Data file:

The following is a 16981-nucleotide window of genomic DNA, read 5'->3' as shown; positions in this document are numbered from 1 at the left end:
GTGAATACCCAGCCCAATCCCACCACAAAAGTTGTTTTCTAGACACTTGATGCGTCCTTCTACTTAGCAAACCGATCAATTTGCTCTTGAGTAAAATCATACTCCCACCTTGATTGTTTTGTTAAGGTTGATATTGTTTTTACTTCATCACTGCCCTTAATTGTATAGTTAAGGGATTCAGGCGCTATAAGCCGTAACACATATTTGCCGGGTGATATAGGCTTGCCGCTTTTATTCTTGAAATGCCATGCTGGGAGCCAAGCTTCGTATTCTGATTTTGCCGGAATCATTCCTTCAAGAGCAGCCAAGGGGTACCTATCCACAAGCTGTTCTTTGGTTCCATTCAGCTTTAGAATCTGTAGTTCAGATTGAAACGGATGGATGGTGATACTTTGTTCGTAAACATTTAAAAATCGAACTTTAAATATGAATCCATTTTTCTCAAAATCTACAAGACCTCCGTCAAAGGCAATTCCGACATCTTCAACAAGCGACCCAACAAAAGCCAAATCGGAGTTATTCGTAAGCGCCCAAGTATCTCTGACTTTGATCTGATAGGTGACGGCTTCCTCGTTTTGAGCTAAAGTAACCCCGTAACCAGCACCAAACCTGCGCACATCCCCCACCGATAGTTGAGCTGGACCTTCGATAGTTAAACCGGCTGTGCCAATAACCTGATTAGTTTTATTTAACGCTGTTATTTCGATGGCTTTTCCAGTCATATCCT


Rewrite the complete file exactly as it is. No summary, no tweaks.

The following is a 16981-nucleotide window of genomic DNA, read 5'->3' as shown; positions in this document are numbered from 1 at the left end:
GTGAATACCCAGCCCAATCCCACCACAAAAGTTGTTTTCTAGACACTTGATGCGTCCTTCTACTTAGCAAACCGATCAATTTGCTCTTGAGTAAAATCATACTCCCACCTTGATTGTTTTGTTAAGGTTGATATTGTTTTTACTTCATCACTGCCCTTAATTGTATAGTTAAGGGATTCAGGCGCTATAAGCCGTAACACATATTTGCCGGGTGATATAGGCTTGCCGCTTTTATTCTTGAAATGCCATGCTGGGAGCCAAGCTTCGTATTCTGATTTTGCCGGAATCATTCCTTCAAGAGCAGCCAAGGGGTACCTATCCACAAGCTGTTCTTTGGTTCCATTCAGCTTTAGAATCTGTAGTTCAGATTGAAACGGATGGATGGTGATACTTTGTTCGTAAACATTTAAAAATCGAACTTTAAATATGAATCCATTTTTCTCAAAATCTACAAGACCTCCGTCAAAGGCAATTCCGACATCTTCAACAAGCGACCCAACAAAAGCCAAATCGGAGTTATTCGTAAGCGCCCAAGTATCTCTGACTTTGATCTGATAGGTGACGGCTTCCTCGTTTTGAGCTAAAGTAACCCCGTAACCAGCACCAAACCTGCGCACATCCCCCACCGATAGTTGAGCTGGACCTTCGATAGTTAAACCGGCTGTGCCAATAACCTGATTAGTTTTATTTAACGCTGTTATTTCGATGGCTTTTCCAGTCATATCCT